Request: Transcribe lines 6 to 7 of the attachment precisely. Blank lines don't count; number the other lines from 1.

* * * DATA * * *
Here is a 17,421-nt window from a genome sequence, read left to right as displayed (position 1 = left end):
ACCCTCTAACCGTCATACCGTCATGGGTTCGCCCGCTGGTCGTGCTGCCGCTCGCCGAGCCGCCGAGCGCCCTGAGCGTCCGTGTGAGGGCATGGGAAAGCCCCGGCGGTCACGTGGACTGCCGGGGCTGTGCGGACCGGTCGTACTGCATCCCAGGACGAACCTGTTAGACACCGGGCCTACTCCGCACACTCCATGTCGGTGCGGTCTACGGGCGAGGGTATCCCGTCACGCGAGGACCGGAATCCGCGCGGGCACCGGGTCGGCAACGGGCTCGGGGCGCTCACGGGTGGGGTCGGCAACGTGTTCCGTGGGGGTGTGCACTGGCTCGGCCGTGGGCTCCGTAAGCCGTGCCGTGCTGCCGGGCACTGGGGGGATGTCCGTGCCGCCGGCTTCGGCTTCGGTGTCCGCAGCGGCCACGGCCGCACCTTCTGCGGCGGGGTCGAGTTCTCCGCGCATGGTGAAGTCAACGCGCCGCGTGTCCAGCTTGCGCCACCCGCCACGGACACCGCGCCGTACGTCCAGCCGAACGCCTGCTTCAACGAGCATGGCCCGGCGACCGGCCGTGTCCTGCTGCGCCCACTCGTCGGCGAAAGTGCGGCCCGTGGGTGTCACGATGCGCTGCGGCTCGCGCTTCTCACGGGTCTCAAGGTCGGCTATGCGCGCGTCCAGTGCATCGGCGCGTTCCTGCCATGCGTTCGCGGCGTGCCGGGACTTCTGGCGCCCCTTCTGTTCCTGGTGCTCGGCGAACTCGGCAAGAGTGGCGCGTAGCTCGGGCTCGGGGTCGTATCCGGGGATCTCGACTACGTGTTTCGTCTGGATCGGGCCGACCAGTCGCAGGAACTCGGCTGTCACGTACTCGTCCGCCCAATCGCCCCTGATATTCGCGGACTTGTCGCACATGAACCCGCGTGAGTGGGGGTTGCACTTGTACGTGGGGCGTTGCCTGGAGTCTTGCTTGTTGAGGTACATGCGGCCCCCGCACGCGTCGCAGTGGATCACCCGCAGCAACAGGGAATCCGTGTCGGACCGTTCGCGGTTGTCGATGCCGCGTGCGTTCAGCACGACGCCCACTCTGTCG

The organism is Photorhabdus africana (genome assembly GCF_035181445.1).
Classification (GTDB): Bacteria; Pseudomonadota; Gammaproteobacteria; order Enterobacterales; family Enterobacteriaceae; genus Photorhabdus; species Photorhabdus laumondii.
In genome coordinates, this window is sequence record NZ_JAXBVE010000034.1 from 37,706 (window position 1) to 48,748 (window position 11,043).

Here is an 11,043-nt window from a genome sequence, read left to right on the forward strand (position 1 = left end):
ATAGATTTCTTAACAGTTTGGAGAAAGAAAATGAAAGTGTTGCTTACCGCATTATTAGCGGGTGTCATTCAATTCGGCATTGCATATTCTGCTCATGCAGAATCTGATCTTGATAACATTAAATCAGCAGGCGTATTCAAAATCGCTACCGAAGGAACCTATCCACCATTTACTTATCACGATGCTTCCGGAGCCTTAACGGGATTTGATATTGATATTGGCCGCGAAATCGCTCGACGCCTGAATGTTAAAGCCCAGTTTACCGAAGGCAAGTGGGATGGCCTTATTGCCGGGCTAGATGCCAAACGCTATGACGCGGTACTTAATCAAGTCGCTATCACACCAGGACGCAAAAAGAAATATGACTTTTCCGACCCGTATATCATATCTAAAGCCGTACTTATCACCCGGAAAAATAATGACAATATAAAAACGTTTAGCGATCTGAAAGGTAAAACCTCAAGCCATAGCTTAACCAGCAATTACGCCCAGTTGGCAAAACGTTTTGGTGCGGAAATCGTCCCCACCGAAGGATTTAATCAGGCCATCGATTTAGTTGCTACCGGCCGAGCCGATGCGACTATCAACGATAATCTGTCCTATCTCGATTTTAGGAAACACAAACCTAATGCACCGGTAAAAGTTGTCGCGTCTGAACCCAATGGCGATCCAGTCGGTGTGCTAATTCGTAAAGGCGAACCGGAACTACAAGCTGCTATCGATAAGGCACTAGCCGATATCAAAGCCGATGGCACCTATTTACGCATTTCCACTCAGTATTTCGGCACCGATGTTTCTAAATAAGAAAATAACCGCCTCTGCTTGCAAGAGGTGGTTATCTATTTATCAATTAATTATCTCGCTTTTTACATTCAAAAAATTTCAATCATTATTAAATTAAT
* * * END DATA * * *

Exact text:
Here is an 11,043-nt window from a genome sequence, read left to right on the forward strand (position 1 = left end):
ATAGATTTCTTAACAGTTTGGAGAAAGAAAATGAAAGTGTTGCTTACCGCATTATTAGCGGGTGTCATTCAATTCGGCATTGCATATTCTGCTCATGCAGAATCTGATCTTGATAACATTAAATCAGCAGGCGTATTCAAAATCGCTACCGAAGGAACCTATCCACCATTTACTTATCACGATGCTTCCGGAGCCTTAACGGGATTTGATATTGATATTGGCCGCGAAATCGCTCGACGCCTGAATGTTAAAGCCCAGTTTACCGAAGGCAAGTGGGATGGCCTTATTGCCGGGCTAGATGCCAAACGCTATGACGCGGTACTTAATCAAGTCGCTATCACACCAGGACGCAAAAAGAAATATGACTTTTCCGACCCGTATATCATATCTAAAGCCGTACTTATCACCCGGAAAAATAATGACAATATAAAAACGTTTAGCGATCTGAAAGGTAAAACCTCAAGCCATAGCTTAACCAGCAATTACGCCCAGTTGGCAAAACGTTTTGGTGCGGAAATCGTCCCCACCGAAGGATTTAATCAGGCCATCGATTTAGTTGCTACCGGCCGAGCCGATGCGACTATCAACGATAATCTGTCCTATCTCGATTTTAGGAAACACAAACCTAATGCACCGGTAAAAGTTGTCGCGTCTGAACCCAATGGCGATCCAGTCGGTGTGCTAATTCGTAAAGGCGAACCGGAACTACAAGCTGCTATCGATAAGGCACTAGCCGATATCAAAGCCGATGGCACCTATTTACGCATTTCCACTCAGTATTTCGGCACCGATGTTTCTAAATAAGAAAATAACCGCCTCTGCTTGCAAGAGGTGGTTATCTATTTATCAATTAATTATCTCGCTTTTTACATTCAAAAAATTTCAATCATTATTAAATTAAT